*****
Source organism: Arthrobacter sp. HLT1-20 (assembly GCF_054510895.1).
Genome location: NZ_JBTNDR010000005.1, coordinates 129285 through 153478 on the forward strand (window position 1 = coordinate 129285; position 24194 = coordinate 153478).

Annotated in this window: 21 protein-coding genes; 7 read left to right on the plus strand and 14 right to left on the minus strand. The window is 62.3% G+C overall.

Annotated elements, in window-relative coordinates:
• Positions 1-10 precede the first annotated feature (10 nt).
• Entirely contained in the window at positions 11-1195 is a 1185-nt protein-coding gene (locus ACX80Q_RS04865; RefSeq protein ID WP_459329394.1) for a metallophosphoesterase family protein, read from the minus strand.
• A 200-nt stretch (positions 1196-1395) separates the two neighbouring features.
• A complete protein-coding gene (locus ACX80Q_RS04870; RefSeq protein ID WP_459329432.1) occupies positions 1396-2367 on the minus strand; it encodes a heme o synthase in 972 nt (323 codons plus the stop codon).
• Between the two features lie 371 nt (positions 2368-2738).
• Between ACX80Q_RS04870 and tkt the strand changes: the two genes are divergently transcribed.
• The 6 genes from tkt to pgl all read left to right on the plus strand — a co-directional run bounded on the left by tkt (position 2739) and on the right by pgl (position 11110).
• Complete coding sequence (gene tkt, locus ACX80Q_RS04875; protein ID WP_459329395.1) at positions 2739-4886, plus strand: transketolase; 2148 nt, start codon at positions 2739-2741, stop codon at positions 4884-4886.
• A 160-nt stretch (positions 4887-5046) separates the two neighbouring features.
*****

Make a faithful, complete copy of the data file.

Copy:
Source organism: Arthrobacter sp. HLT1-20 (assembly GCF_054510895.1).
Genome location: NZ_JBTNDR010000005.1, coordinates 129285 through 153478 on the forward strand (window position 1 = coordinate 129285; position 24194 = coordinate 153478).

Annotated in this window: 21 protein-coding genes; 7 read left to right on the plus strand and 14 right to left on the minus strand. The window is 62.3% G+C overall.

Annotated elements, in window-relative coordinates:
• Positions 1-10 precede the first annotated feature (10 nt).
• Entirely contained in the window at positions 11-1195 is a 1185-nt protein-coding gene (locus ACX80Q_RS04865; RefSeq protein ID WP_459329394.1) for a metallophosphoesterase family protein, read from the minus strand.
• A 200-nt stretch (positions 1196-1395) separates the two neighbouring features.
• A complete protein-coding gene (locus ACX80Q_RS04870; RefSeq protein ID WP_459329432.1) occupies positions 1396-2367 on the minus strand; it encodes a heme o synthase in 972 nt (323 codons plus the stop codon).
• Between the two features lie 371 nt (positions 2368-2738).
• Between ACX80Q_RS04870 and tkt the strand changes: the two genes are divergently transcribed.
• The 6 genes from tkt to pgl all read left to right on the plus strand — a co-directional run bounded on the left by tkt (position 2739) and on the right by pgl (position 11110).
• Complete coding sequence (gene tkt, locus ACX80Q_RS04875; protein ID WP_459329395.1) at positions 2739-4886, plus strand: transketolase; 2148 nt, start codon at positions 2739-2741, stop codon at positions 4884-4886.
• A 160-nt stretch (positions 4887-5046) separates the two neighbouring features.